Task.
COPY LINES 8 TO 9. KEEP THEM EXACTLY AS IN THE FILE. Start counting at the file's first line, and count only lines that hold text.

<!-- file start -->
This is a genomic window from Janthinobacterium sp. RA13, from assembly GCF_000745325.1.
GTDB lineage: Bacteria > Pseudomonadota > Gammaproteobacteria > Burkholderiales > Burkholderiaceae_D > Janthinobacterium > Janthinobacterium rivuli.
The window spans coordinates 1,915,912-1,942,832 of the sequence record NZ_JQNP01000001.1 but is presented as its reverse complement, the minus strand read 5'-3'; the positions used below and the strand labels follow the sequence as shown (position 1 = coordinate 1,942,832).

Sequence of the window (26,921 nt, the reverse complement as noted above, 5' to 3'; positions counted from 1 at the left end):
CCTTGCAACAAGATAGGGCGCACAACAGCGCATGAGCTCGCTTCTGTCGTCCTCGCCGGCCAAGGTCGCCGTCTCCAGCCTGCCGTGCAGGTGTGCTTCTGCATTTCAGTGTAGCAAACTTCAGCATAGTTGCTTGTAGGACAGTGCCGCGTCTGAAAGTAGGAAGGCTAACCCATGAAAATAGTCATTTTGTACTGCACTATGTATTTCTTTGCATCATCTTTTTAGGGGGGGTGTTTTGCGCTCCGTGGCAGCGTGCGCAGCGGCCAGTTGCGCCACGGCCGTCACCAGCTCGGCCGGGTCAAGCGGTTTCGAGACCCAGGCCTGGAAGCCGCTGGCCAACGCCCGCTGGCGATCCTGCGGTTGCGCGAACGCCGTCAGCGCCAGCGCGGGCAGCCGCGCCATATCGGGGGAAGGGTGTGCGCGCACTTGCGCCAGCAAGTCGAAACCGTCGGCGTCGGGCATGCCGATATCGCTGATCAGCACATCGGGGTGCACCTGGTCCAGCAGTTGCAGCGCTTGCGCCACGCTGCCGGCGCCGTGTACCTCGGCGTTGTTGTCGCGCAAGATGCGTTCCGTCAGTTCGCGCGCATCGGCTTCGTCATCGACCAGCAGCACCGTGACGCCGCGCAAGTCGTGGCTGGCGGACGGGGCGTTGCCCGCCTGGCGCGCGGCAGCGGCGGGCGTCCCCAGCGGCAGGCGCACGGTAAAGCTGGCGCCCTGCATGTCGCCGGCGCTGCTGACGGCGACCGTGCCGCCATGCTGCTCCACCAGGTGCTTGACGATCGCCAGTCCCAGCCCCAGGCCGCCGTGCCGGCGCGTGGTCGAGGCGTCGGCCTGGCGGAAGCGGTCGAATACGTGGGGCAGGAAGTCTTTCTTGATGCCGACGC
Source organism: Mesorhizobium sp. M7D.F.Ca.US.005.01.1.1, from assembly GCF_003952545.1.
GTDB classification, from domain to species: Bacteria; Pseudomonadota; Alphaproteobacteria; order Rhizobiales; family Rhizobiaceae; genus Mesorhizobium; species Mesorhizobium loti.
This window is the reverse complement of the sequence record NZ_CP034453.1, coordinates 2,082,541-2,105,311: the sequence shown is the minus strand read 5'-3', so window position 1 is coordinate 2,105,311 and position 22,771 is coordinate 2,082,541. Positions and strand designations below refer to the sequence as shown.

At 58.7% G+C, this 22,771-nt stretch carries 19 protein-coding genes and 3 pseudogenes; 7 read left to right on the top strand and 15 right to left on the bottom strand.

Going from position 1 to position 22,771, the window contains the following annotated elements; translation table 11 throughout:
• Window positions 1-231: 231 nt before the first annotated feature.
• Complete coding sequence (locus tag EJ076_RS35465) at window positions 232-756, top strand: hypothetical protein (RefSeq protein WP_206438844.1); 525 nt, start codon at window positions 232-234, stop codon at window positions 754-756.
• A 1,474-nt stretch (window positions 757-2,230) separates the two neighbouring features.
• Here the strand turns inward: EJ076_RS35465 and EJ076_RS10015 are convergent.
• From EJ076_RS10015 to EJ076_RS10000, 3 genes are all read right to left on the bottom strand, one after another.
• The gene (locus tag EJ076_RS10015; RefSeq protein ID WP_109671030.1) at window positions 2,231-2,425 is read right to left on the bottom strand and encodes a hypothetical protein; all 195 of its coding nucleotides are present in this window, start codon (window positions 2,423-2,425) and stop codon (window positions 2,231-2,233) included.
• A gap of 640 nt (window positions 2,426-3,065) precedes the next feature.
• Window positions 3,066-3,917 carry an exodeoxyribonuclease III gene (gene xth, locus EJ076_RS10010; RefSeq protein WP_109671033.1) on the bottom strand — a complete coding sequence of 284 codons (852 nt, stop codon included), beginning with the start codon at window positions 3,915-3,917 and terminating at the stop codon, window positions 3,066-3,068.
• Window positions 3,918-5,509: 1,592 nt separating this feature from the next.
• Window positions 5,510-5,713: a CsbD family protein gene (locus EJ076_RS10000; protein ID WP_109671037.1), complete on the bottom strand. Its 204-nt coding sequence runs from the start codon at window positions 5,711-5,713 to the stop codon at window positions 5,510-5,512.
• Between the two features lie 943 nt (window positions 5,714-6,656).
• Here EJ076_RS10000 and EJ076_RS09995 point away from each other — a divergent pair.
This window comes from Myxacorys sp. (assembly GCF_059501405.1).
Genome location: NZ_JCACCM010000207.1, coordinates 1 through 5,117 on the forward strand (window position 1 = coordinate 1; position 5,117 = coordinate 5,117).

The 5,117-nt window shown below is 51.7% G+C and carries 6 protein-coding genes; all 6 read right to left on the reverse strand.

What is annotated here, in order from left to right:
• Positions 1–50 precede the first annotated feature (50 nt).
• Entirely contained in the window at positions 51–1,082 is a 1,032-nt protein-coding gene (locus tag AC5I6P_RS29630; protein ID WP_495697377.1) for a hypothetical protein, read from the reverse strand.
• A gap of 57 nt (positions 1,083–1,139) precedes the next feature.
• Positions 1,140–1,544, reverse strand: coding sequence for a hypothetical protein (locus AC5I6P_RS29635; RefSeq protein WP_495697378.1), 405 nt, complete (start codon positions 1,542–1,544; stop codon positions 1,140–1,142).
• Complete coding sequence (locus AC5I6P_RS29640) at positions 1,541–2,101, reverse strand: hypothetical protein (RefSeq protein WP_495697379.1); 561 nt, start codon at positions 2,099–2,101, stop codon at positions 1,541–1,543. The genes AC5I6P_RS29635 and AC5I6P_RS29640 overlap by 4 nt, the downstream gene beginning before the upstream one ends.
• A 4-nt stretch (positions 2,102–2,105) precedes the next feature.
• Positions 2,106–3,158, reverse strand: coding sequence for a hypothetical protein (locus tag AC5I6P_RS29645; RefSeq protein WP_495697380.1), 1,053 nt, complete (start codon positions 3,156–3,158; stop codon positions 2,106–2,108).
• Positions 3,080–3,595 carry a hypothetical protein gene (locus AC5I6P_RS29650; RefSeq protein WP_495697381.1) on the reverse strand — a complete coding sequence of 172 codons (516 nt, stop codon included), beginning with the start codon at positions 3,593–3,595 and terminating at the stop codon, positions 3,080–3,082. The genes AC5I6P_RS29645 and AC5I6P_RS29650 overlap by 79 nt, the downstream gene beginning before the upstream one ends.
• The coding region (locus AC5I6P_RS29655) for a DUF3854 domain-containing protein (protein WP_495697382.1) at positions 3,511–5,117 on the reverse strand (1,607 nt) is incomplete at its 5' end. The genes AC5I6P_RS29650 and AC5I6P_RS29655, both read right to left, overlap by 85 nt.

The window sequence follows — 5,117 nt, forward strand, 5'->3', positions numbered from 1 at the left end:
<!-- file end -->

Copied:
This window is the reverse complement of the sequence record NZ_CP034453.1, coordinates 2,082,541-2,105,311: the sequence shown is the minus strand read 5'-3', so window position 1 is coordinate 2,105,311 and position 22,771 is coordinate 2,082,541. Positions and strand designations below refer to the sequence as shown.

At 58.7% G+C, this 22,771-nt stretch carries 19 protein-coding genes and 3 pseudogenes; 7 read left to right on the top strand and 15 right to left on the bottom strand.